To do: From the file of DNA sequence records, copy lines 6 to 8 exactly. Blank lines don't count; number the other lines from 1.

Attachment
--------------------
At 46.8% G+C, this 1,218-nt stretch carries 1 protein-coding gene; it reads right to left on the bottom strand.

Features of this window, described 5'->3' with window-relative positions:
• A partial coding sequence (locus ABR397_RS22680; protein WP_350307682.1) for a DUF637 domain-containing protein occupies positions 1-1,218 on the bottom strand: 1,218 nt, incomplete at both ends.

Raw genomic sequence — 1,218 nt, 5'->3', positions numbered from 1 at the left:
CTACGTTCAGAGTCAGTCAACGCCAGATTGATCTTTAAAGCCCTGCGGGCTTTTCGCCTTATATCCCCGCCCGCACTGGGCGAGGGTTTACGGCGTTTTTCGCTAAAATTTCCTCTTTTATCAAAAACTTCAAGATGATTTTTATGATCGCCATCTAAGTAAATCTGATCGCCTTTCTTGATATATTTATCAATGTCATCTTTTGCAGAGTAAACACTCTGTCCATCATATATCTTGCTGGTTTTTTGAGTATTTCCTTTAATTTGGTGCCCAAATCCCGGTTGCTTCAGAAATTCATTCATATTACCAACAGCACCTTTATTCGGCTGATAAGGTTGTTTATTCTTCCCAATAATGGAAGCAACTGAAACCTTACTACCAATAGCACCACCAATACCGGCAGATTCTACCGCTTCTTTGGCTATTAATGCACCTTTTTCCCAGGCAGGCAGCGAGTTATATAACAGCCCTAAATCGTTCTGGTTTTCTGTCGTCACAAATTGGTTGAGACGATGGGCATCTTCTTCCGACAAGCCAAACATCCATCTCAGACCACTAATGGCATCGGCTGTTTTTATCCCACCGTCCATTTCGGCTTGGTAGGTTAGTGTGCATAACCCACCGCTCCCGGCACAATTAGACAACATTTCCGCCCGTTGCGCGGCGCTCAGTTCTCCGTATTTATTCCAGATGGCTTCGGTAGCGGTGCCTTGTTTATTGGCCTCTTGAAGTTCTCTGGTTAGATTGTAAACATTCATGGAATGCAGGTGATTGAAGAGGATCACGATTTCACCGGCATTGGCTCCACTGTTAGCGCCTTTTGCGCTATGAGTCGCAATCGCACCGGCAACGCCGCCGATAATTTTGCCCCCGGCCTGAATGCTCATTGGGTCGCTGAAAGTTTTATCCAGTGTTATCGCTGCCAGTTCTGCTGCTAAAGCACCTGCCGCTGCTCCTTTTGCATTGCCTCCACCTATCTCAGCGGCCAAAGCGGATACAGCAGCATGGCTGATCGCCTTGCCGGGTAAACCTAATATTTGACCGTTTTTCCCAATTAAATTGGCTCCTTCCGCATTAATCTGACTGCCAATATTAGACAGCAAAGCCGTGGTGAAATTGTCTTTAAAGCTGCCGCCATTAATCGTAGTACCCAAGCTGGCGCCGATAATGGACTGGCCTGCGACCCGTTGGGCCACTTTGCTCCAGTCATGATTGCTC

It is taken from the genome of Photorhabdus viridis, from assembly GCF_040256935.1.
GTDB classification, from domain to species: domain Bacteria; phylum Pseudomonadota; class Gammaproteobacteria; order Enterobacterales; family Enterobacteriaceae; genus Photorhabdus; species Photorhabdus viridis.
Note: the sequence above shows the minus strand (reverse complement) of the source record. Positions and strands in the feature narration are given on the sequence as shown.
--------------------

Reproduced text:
It is taken from the genome of Photorhabdus viridis, from assembly GCF_040256935.1.
GTDB classification, from domain to species: domain Bacteria; phylum Pseudomonadota; class Gammaproteobacteria; order Enterobacterales; family Enterobacteriaceae; genus Photorhabdus; species Photorhabdus viridis.
Note: the sequence above shows the minus strand (reverse complement) of the source record. Positions and strands in the feature narration are given on the sequence as shown.